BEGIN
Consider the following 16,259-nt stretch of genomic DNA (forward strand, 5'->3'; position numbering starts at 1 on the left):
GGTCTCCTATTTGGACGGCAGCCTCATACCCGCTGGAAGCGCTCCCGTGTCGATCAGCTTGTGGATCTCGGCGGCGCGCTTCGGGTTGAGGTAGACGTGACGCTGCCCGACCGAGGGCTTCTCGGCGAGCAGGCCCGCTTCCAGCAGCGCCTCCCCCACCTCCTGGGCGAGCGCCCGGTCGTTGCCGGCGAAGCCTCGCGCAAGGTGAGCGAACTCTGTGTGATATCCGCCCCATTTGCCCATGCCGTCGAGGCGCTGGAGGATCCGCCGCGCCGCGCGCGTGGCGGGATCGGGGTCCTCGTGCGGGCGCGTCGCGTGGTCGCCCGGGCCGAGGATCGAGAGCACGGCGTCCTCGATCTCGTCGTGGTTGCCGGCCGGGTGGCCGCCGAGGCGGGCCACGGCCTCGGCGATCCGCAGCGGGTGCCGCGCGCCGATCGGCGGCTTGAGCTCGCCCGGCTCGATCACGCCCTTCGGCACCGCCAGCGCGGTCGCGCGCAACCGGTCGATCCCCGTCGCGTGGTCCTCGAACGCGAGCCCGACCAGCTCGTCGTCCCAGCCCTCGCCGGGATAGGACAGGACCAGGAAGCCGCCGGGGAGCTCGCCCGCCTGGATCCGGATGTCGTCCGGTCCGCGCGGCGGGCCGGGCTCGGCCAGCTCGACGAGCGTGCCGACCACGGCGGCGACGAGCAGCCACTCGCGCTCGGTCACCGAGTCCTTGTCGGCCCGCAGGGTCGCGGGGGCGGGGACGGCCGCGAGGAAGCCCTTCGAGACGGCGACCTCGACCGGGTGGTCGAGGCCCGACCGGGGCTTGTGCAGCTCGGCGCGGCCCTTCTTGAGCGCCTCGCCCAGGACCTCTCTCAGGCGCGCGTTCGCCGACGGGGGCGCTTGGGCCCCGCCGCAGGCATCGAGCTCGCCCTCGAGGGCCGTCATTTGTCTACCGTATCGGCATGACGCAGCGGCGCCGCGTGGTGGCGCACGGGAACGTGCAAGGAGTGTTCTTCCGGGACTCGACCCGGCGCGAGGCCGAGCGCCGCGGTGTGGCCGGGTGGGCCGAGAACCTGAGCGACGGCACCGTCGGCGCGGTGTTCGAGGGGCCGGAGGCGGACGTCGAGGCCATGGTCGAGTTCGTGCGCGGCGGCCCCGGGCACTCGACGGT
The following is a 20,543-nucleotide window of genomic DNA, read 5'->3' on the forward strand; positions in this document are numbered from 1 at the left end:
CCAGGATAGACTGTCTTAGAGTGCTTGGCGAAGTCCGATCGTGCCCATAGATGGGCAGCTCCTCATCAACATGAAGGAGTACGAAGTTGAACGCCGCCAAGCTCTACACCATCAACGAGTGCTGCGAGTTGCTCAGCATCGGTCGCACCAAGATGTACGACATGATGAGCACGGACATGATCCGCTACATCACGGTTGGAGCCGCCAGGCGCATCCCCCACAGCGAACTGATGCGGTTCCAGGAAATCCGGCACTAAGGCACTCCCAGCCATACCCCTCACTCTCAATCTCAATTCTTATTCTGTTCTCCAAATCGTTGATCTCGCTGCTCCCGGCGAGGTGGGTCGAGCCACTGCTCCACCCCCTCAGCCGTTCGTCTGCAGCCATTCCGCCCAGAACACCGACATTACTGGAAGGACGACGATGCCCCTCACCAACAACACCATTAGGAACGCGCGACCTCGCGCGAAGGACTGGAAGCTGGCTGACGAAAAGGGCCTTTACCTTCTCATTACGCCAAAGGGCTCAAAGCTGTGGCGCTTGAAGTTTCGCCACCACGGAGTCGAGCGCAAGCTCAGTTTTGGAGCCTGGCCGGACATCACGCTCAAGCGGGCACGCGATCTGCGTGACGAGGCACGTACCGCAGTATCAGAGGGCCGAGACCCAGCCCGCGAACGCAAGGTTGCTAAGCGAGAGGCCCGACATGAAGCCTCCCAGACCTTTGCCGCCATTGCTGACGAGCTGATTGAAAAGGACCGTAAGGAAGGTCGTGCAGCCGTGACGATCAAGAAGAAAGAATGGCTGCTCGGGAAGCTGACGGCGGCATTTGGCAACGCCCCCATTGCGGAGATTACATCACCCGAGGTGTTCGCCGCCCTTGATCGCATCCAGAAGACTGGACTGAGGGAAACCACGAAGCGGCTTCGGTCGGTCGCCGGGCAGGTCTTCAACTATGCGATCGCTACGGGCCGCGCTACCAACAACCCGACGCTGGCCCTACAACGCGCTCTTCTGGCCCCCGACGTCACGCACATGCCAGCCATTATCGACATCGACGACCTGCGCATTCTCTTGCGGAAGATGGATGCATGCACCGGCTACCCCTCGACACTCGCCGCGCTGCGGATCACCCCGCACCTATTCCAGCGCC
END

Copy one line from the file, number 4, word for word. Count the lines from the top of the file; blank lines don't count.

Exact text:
CCAGGATAGACTGTCTTAGAGTGCTTGGCGAAGTCCGATCGTGCCCATAGATGGGCAGCTCCTCATCAACATGAAGGAGTACGAAGTTGAACGCCGCCAAGCTCTACACCATCAACGAGTGCTGCGAGTTGCTCAGCATCGGTCGCACCAAGATGTACGACATGATGAGCACGGACATGATCCGCTACATCACGGTTGGAGCCGCCAGGCGCATCCCCCACAGCGAACTGATGCGGTTCCAGGAAATCCGGCACTAAGGCACTCCCAGCCATACCCCTCACTCTCAATCTCAATTCTTATTCTGTTCTCCAAATCGTTGATCTCGCTGCTCCCGGCGAGGTGGGTCGAGCCACTGCTCCACCCCCTCAGCCGTTCGTCTGCAGCCATTCCGCCCAGAACACCGACATTACTGGAAGGACGACGATGCCCCTCACCAACAACACCATTAGGAACGCGCGACCTCGCGCGAAGGACTGGAAGCTGGCTGACGAAAAGGGCCTTTACCTTCTCATTACGCCAAAGGGCTCAAAGCTGTGGCGCTTGAAGTTTCGCCACCACGGAGTCGAGCGCAAGCTCAGTTTTGGAGCCTGGCCGGACATCACGCTCAAGCGGGCACGCGATCTGCGTGACGAGGCACGTACCGCAGTATCAGAGGGCCGAGACCCAGCCCGCGAACGCAAGGTTGCTAAGCGAGAGGCCCGACATGAAGCCTCCCAGACCTTTGCCGCCATTGCTGACGAGCTGATTGAAAAGGACCGTAAGGAAGGTCGTGCAGCCGTGACGATCAAGAAGAAAGAATGGCTGCTCGGGAAGCTGACGGCGGCATTTGGCAACGCCCCCATTGCGGAGATTACATCACCCGAGGTGTTCGCCGCCCTTGATCGCATCCAGAAGACTGGACTGAGGGAAACCACGAAGCGGCTTCGGTCGGTCGCCGGGCAGGTCTTCAACTATGCGATCGCTACGGGCCGCGCTACCAACAACCCGACGCTGGCCCTACAACGCGCTCTTCTGGCCCCCGACGTCACGCACATGCCAGCCATTATCGACATCGACGACCTGCGCATTCTCTTGCGGAAGATGGATGCATGCACCGGCTACCCCTCGACACTCGCCGCGCTGCGGATCACCCCGCACCTATTCCAGCGCC